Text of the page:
Cycle your way through the tale of Momotaro the peach boy!
Kibi Plain has a lot to offer tourists in search of Japanese folklore within an active sightseeing experience.
Kibi Plain is located outside of Okayama city, the capital of Okayama Prefecture. The prefecture is an often overlooked area in southern Honshu. While it may not have much urban sprawl, it’s the perfect getaway for those wanting to experience see a more historic and traditional Japan.
You can still see remnants of their kingdom in the large burial mounds.
The Kibi Plain area is named after the Kibi Kingdom, an ancient clan that ruled the region during the 4th Century. You can still see remnants of their kingdom in the large burial mounds.
Who is Momotaro?
What’s more, the area is unarguably tied to the famous folktale of Momotaro (Peach Boy), who’s birth place is said to be in Kibi. The famous legend tells the story of a boy born from a peach who grows up to be a great warrior. He protects his land from the evil ogres from a neighboring island. The ogre island is thought to be based on the real-life island Megijima in Kagawa Prefecture.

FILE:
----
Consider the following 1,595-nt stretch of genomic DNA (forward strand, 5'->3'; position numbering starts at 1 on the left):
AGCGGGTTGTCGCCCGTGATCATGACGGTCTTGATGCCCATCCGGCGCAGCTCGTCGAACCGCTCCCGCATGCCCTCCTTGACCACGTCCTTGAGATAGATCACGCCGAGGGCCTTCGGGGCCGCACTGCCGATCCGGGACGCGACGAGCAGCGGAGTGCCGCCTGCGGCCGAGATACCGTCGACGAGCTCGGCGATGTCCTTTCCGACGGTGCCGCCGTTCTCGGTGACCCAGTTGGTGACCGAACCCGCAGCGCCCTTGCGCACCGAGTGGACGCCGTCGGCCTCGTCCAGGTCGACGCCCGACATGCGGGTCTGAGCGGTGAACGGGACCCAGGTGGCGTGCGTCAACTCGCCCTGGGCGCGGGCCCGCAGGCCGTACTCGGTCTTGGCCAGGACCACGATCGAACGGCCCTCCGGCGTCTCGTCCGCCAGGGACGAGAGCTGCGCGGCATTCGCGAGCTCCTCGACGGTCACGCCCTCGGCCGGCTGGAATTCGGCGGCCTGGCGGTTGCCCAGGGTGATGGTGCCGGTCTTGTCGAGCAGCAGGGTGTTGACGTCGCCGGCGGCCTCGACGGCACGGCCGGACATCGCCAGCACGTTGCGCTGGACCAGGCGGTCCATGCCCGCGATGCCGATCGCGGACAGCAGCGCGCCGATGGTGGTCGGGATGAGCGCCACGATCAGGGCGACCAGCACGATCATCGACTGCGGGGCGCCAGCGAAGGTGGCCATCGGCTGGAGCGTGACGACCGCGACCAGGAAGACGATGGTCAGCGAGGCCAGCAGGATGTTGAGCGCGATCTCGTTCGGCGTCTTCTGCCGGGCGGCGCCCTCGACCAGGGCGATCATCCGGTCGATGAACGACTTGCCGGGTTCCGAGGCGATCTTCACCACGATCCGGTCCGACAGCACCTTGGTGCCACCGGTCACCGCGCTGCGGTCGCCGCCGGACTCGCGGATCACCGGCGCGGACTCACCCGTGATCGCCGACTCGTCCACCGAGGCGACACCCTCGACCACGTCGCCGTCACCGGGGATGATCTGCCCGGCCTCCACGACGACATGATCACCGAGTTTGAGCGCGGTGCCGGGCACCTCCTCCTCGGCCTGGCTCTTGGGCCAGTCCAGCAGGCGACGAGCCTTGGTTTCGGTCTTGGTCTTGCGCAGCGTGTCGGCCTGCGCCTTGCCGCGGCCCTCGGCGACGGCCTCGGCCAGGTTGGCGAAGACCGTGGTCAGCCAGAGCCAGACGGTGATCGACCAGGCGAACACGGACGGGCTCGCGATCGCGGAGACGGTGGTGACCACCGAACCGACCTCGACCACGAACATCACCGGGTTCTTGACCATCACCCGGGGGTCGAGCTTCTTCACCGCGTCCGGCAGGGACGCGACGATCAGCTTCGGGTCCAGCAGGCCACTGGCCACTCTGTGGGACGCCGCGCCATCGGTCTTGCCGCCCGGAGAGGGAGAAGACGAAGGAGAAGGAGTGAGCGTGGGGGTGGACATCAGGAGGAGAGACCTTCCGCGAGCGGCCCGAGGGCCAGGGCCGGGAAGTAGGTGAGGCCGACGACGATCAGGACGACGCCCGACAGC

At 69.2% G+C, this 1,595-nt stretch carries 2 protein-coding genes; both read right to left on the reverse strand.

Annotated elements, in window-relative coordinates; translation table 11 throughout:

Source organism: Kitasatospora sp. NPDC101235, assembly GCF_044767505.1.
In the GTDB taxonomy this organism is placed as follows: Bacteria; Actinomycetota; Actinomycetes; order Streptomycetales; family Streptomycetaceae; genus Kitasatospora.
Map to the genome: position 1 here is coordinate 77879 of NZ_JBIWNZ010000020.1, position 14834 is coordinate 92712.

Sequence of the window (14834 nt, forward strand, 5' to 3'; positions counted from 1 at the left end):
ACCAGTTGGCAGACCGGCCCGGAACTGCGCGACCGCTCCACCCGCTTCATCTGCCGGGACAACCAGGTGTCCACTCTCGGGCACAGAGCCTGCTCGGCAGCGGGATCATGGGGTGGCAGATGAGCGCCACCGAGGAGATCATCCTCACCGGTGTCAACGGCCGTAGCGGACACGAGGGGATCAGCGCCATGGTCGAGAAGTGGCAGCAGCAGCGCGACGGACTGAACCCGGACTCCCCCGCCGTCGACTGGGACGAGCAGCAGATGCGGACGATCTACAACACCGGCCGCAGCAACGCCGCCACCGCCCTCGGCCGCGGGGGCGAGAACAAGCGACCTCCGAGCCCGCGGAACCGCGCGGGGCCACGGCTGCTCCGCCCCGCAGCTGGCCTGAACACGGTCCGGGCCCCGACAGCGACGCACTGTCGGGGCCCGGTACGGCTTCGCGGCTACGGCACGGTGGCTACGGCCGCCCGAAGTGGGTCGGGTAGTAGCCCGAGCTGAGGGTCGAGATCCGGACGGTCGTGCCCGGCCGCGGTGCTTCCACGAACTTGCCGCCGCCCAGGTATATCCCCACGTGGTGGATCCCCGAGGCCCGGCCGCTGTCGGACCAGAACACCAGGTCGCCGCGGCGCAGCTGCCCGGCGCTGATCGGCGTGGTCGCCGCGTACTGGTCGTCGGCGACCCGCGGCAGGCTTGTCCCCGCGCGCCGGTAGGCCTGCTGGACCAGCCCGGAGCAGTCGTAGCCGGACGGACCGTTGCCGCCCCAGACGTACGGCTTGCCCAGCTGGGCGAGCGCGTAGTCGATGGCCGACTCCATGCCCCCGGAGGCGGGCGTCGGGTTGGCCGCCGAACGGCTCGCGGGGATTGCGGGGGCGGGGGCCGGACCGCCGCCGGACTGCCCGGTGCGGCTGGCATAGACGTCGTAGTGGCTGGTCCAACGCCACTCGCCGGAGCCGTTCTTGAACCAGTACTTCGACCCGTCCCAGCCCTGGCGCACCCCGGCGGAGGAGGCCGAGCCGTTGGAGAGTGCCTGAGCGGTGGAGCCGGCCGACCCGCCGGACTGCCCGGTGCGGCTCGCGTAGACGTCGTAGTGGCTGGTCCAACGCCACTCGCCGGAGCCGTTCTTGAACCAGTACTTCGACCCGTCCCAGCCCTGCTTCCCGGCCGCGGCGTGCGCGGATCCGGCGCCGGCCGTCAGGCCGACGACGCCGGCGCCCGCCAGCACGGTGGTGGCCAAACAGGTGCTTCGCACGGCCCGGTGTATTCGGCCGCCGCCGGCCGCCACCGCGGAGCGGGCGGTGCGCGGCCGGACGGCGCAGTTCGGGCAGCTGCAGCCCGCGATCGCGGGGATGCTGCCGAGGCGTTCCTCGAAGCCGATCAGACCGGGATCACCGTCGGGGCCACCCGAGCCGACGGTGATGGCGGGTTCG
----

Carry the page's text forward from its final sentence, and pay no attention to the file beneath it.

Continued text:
People visit this picturesque flatland not only for its amazing scenery but also for its cycling trails. Japan is famously mountainous but at Kibi, cyclists can pedal to their hearts’ content without a worry about changing gear due to uneven terrain.
Tied to the folklore of Momotaro, a popular cycling route has been laid out from Bizen-Ichinomiya station through Kibi Plain to Soja station, to follow the locations in the legend. Along the way, there are rest points where you can learn about the mythical history of the region, such as the earlier variant of the Momotaro story. Prince Kibitsuhiko is thought to be the origin foundation of the legend fairytale. He was a member of the Yamato clan who and was reportedly sent to Kibi Kingdom to fight an ogre rid them of a daemon that was terrorising the locals.
As you cycle you will speed past traditional farmhouses, shrines and buildings from an ancient generation of Japanese architecture which you can no longer find anywhere else.
The most prominent feature of the landscape is Bitchukokubun-ji Temple with its large pagoda. The temple itself is beautiful, but the pagoda stretches up five stories high and towers over the flat terrains of rice and flowers. This pagoda is believed to be the last pagoda built in Japan.
You can rent a bicycle near Soja station, Bizen-Ichinomiya station and Bitchūkokubun-ji Temple. The bicycle rental is opened everyday, from 9 a.m to 6 p.m. You can rent a bicycle for one day for ¥1,000 or you can rent per hour (¥400 for two hours).
Check out some of these beautiful buildings on your cycling route and discover the tale of Momotaro.